Yu-Gi-Oh! VRAINS Lead Actor, Story, Staff Announced

March 24, 2017 at 4:00 pm | Posted in Japanese, VRAINS, Yu-Gi-Oh! | 7 Comments

Shouya Ishige and a Yu-Gi-Oh! VRAINS key visual image

Japanese producers of Yu-Gi-Oh! VRAINS returned today to reveal more juicy details about the upcoming anime, including the protagonist’s voice actor, an overview of the story, and the staff helming the series.

Yusaku Fujiki’s Voice Actor

Lead character Yusaku Fujiki and his alter ego “Playmaker” will be voiced by 26-year-old Shouya Ishige. With his selection, the producers have continued the trend of choosing a relative newcomer to the anime voice acting industry to play the protagonist. Up until now, Ishige has predominantly been a stage actor. Between 2009 and 2015, he was a member of Japan’s Shiki Theatre Company where his roles included Rolf Gruber in The Sound of Music and Simba in The Lion King.

Story

Yu-Gi-Oh! VRAINS takes place in Den City, a futuristic world where people duel in a virtual reality space called LINK VRAINS. This system was developed by a large corporation named SOL Technology. All is not well in this world, however. The Knights of Hanoi, a mysterious group of dueling hackers, has infiltrated LINK VRAINS and is seeking to destroy the AI World “Cyberse” within the network. But one duelist is standing in their way: “Playmaker,” who has become well-known for demolishing the Knights of Hanoi without uttering a single word. Little does anyone know that Playmaker is mild-mannered high schooler Yusaku Fujiki, who pursues the hackers to uncover the truth about a certain event that occurred in the past.

Staff

Yu-Gi-Oh! VRAINS’s production crew includes plenty of notable and familiar names from past Yu-Gi-Oh! series, including:

  • Director: Masahiro Hosoda, an episode director and storyboarder in numerous anime, including Dragon Ball Z, One Piece, and the 1998 Yu-Gi-Oh! series from Toei
  • Series Layout: Shin Yoshida, a prominent and long-time Yu-Gi-Oh! anime and manga writer
  • Duel Layout: Masahiro Hikokubo, the long-time writer of duels in Yu-Gi-Oh! anime and manga
  • Character Design: Kenichi Hara, an animation director and key animator, and the Chief Animation Director of Yu-Gi-Oh! ARC-V
  • Audio Director: Hiroki Matsuoka from Yu-Gi-Oh! ZEXAL, ARC-V, and The Dark Side of Dimensions
  • Music: Shinkichi Mitsumune, a composer in many anime series, including Yu-Gi-Oh! Duel Monsters, Revolutionary Girl Utena, FLCL, and Rozen Maiden

(News and images from animate Times, h/t @yugioh_anime.)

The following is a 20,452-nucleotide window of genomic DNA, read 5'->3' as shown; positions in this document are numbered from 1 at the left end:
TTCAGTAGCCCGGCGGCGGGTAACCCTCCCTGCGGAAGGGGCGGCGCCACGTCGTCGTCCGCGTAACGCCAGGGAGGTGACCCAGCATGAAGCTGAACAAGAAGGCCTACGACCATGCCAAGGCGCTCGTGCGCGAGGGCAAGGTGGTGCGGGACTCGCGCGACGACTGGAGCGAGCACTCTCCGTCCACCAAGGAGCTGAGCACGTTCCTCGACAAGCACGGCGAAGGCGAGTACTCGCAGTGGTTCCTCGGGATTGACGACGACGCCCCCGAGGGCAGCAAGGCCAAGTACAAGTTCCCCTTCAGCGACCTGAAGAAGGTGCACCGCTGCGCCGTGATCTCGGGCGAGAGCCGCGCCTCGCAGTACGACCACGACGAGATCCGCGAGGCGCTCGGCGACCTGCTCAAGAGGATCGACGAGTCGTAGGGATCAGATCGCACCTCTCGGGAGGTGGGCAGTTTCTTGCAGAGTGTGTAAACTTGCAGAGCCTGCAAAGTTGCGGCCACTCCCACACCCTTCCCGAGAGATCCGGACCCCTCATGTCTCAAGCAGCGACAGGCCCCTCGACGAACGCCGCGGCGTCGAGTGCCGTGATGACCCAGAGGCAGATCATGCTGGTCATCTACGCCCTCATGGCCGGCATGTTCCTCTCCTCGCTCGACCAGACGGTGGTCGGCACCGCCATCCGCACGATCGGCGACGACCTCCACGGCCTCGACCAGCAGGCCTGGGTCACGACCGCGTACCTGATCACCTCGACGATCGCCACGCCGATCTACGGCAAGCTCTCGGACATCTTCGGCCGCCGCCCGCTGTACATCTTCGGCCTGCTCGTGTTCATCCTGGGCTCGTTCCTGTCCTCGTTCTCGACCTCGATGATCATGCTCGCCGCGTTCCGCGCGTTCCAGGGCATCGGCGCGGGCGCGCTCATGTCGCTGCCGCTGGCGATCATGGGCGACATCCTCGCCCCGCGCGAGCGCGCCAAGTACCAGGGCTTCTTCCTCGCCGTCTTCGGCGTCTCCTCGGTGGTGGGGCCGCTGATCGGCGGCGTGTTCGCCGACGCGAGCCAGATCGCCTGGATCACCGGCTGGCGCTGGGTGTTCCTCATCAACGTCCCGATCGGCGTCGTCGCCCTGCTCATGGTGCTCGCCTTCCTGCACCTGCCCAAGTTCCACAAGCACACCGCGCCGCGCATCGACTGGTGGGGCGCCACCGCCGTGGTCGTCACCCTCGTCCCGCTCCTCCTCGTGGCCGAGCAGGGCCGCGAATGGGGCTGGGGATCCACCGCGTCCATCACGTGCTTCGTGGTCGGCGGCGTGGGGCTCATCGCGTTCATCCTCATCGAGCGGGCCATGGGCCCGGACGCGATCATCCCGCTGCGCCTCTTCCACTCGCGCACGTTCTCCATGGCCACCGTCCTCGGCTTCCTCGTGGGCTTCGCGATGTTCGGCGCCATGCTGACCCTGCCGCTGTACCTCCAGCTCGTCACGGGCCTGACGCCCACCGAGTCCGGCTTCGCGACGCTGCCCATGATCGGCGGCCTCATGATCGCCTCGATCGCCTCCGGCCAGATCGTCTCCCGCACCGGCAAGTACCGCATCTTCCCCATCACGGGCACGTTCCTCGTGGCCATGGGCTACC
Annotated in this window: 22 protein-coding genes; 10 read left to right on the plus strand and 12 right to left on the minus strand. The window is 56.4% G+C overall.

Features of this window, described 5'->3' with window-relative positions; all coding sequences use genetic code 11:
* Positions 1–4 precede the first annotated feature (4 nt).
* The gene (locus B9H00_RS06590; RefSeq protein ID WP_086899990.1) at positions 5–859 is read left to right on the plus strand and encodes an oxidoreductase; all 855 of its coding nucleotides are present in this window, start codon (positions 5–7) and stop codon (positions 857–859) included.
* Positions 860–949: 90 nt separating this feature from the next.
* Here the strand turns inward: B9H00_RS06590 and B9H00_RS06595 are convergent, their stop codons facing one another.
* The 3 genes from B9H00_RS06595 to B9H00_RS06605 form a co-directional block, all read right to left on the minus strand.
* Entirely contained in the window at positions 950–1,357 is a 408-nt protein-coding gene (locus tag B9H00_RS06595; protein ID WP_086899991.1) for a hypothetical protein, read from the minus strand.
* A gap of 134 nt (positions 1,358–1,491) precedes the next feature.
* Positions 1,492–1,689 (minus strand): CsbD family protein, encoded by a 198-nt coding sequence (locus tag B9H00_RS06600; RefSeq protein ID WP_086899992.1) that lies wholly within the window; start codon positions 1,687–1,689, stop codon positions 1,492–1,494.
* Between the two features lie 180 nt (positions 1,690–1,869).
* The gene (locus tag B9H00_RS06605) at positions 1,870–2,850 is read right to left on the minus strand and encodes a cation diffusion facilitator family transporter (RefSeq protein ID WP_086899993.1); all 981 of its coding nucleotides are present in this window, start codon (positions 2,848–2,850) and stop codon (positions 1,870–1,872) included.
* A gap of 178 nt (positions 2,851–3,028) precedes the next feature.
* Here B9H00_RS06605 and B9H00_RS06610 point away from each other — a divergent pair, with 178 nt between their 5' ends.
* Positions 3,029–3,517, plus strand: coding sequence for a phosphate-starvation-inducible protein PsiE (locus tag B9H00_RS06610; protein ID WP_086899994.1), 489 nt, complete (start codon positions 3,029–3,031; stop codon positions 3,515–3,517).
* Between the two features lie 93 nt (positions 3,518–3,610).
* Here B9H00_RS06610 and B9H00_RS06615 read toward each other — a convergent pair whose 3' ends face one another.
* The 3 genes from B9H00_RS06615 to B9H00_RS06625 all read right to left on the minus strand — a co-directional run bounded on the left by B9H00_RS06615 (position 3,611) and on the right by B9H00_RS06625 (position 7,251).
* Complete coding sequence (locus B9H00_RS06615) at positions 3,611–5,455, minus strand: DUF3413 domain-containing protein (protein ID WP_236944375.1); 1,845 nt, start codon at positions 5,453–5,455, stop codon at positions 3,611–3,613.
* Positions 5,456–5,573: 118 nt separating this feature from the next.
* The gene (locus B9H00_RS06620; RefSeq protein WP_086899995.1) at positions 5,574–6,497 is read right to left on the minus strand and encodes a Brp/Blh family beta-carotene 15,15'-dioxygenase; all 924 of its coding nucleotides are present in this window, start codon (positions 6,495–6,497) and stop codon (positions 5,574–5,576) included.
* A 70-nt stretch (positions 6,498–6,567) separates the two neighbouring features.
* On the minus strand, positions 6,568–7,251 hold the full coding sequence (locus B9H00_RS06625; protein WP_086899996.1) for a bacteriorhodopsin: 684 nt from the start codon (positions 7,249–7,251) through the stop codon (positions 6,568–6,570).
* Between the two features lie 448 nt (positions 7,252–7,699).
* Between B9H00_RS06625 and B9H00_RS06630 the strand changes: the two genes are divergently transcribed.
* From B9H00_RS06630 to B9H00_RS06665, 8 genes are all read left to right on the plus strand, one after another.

7 Comments »

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  1. Oh wow, the city is called Den City, that was the name of the city in the Battle Network series! It was probably a pun on something computer related, but I wonder if the reference was a little intentional? Probably not but it’s a fun thought!

  2. Heehee, probably not. The kanji for “electricity” is pronounced “den.” It appears in words like “light bulb” (“denkyuu”), “lightning” (“denkou”), and “power outage” (“teiden”). So in this case, the name of the city means “Electric City” or maybe even “Electri-City.” So punny! ;P

  3. Ahaha, Electri-city, I like that. I wonder if the dub will go with something like that when the time comes.

  4. Just out of curiosity, are you fluent in Japanese?

  5. @Shin I’m fully expecting a bunch of name changes. Den City sounds like “density,” which would be a silly name for a city. That pun doesn’t translate in English. Yusaku sounds like “You suck” so that’s definitely not going to work. Aoi unfortunately sounds like something small children say when they get hurt. And Go sounds silly as an English first name. They’ll all probably get names that reflect their VR alter egos’ personalities.
     
    @DISNEYGIRL Nope, but I know enough to get by. Personally, I wouldn’t consider myself truly fluent in a language unless I lived among its speakers and used it regularly. There are so many nuances in a language that I can’t imagine picking up any other way.

  6. You think they’ll really change Yusaku’s name?

  7. Absolutely. It’s either change his name, or pronounce his name in a really exaggerated way, like “yuh-SAH-koo” (IPA: jəˈsɑːkuː) or “yoo-SAH-koo” (IPA: juːˈsɑːkuː). Hmm, now that I think about it, the latter option would be better. A name change would draw a lot of criticism from people who don’t understand the reasons for the change, but a pronunciation change could retain the spelling of his name. So at least when written it looks like the Japanese version.


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